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PHILIPPINES - Islands Under Siege, June 2003


Related Features THE STORY
Synopsis of "Islands Under Siege"

REPORTER'S DIARY
On the Front Lines in Mindanao

A CONFLICTED LAND
Rebellions, Wars and Insurgencies in the Philippines

FACTS & STATS
Population, Government, Economy

LINKS & RESOURCES
Muslim Rebels, U.S. Presence, Politics

MAP

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A Conflicted Land: Rebellions, Wars and Insurgencies in the Philippines
1898-1933: America’s Colony 1934-1964: War and Independence 1965-1986: The Marcos Years 1987-2003: Reform and Rebellion


1934-1964: War and Independence

The United States leaves -- twice -- but stays close.

General Douglas MacArthur wades ashore on Luzon

General Douglas MacArthur wades ashore on Leyte in 1944, two years after Japan had defeated American and Philippine forces. (photo: National Archives)
During the 1920s and 1930s, prominent Filipino nationalists like Manuel Quezon took their case for independence to Washington, D.C. Their breakthrough came in 1934, when President Franklin D. Roosevelt signed a bill that made the Philippines a commonwealth until 1946, when it would become fully independent. Quezon was elected president of the new commonwealth.

World War II interrupted the transition to independence. Within minutes of the surprise attack on Pearl Harbor on December 7, 1941, Japanese airplanes bombed Manila and nearby American military bases. The American forces in the islands, commanded by General Douglas MacArthur, were unprepared for the invasion that followed. After escaping to Australia, MacArthur told reporters, "I have come through, and I shall return."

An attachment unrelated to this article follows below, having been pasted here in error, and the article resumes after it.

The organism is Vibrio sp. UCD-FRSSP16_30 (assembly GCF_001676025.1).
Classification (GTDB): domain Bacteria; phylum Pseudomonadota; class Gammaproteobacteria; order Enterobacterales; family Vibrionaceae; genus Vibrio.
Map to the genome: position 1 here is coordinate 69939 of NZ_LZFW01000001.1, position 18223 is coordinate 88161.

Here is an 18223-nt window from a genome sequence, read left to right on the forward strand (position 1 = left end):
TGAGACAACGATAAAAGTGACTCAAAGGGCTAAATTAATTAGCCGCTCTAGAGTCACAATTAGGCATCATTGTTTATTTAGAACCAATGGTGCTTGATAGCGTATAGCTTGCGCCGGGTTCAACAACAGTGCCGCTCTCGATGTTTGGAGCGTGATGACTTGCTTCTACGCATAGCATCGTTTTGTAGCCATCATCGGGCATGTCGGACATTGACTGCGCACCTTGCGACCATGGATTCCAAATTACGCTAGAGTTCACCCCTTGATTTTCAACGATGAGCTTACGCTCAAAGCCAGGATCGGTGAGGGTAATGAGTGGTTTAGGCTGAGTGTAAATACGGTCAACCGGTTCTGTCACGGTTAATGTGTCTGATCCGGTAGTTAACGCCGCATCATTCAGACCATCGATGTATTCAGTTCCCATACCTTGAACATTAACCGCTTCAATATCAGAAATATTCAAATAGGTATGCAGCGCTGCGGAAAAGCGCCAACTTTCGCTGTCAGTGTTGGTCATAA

Moro traders approach American Coast Guard

Moro traders approach an American Coast Guard vessel, 1945. (photo: National Archives)
Japan claimed to have liberated the islands from the "oppression and tyranny" of American rule, but replaced it with something far more brutal and exploitive. Guerilla groups formed to harass Japanese forces and the Filipino puppet government they installed. The most powerful group was the Hukbalahap, or Huks, a 25,000-strong peasant army based in Luzon. The communist-influenced Huks not only attacked the Japanese but also seized land from landlords. "If I worked in those sugar fields, I'd be a Huk myself," MacArthur said sympathetically.

MacArthur and the U.S. army returned to the Philippines in 1944. After a bloody battle for Manila, the islands were declared liberated once more. More than 1 million Filipinos had died during the war. As promised, the Republic of the Philippines became a sovereign and independent nation on July 4, 1946. After witnessing the handover, MacArthur announced, "America buried imperialism here today."

Roosevelt meets with MacArthur and Nimitz to discuss war strategy

President Franklin D. Roosevelt meets with General MacArthur and Admiral Chester Nimitz to discuss war strategy, 1944. Ten years earlier, Roosevelt had signed the law that laid the groundwork for the hand over of the Philippines. (National Archives)
The United States, however, was far from gone. It still played a major military role in the new republic. Under a 1947 agreement, the United States was permitted to operate a naval base at Subic Bay and Clark Air Force Base outside Manila -- the largest American overseas bases in the world, and crucial to the U.S. military's Cold War strategy in Asia.

And the United States continued to keep a close watch on domestic affairs. The Huk guerrillas resurfaced in the late 1940s, fueled by peasants' continuing desire for agricultural reform. With military aid and covert assistance from the United States, the Philippine government quashed the Huks by 1954.

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